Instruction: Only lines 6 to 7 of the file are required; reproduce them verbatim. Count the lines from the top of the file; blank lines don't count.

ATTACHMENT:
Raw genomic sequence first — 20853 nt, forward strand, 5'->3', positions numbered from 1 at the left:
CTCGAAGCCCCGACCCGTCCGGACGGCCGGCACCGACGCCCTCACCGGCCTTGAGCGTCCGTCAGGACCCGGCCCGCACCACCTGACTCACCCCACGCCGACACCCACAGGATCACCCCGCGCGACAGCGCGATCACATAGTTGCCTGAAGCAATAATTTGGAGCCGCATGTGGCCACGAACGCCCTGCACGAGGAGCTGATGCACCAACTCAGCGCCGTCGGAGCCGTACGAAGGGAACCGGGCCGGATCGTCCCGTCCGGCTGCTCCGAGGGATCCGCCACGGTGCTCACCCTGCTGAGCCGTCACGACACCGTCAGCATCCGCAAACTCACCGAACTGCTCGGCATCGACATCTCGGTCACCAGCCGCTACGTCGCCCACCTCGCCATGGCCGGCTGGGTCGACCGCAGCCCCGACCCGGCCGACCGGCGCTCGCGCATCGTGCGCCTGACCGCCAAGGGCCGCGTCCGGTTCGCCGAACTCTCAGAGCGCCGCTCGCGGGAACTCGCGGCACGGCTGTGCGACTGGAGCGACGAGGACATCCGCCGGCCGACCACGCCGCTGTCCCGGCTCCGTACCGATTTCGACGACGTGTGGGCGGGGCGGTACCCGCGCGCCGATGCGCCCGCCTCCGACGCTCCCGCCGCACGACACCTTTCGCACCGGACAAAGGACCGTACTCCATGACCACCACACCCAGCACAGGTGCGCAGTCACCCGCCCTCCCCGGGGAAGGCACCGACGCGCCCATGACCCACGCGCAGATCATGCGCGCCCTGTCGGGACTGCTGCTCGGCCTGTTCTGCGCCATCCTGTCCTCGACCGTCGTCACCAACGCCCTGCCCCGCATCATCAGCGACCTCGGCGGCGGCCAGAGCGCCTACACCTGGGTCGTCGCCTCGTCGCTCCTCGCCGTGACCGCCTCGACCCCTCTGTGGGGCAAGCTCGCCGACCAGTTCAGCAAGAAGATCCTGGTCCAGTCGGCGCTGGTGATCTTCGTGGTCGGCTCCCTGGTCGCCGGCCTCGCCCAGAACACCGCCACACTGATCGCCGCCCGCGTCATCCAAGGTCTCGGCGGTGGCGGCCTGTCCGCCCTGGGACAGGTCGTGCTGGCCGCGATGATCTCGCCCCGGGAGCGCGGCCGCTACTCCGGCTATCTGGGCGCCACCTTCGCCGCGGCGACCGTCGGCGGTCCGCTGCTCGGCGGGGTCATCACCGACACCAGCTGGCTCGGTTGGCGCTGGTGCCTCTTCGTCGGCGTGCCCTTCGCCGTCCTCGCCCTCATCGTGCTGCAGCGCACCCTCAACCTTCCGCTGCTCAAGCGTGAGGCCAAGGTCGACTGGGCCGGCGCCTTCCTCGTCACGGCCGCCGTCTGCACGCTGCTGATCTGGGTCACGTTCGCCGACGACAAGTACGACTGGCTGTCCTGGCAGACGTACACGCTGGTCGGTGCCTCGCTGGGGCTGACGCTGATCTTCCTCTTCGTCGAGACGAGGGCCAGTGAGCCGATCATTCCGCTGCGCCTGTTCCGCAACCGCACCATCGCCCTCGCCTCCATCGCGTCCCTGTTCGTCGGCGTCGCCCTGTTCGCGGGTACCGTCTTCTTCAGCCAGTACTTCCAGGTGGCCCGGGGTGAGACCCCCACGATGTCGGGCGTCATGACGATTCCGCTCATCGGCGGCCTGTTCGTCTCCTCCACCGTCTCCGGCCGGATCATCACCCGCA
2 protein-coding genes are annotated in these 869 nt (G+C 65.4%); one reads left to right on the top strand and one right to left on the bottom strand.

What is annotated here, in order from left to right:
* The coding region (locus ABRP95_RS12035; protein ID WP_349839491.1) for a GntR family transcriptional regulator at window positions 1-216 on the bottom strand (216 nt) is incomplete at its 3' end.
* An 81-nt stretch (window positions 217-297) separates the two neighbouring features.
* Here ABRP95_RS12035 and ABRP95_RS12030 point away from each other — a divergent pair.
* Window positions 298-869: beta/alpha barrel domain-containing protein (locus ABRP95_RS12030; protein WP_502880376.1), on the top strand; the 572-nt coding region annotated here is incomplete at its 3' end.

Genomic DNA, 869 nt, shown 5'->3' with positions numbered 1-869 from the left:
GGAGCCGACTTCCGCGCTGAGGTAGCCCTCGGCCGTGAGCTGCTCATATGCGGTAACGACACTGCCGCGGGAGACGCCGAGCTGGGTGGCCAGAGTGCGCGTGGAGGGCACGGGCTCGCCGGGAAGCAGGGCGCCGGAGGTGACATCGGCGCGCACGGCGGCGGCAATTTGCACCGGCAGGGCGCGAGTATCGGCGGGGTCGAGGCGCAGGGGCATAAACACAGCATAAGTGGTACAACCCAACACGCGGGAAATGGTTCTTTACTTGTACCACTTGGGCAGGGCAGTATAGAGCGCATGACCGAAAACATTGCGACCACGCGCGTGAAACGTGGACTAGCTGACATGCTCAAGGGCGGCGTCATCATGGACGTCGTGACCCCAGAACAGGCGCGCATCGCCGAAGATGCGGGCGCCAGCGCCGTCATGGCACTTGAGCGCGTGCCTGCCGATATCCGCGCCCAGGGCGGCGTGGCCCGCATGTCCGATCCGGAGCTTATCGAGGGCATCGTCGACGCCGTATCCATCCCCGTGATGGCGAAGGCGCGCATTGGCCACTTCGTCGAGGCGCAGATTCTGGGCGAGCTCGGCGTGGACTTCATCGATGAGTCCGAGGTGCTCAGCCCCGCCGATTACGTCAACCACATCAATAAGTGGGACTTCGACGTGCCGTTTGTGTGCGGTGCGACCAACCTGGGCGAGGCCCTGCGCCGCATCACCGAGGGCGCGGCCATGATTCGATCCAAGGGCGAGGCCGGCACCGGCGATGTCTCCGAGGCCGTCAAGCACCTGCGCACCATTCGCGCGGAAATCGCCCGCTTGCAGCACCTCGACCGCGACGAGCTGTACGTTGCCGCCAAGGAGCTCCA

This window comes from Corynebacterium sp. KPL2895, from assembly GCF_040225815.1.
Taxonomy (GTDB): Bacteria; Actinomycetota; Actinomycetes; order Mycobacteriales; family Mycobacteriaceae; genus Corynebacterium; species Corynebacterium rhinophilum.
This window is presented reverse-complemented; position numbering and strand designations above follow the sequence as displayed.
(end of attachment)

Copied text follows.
* An 81-nt stretch (window positions 217-297) separates the two neighbouring features.
* Here ABRP95_RS12035 and ABRP95_RS12030 point away from each other — a divergent pair.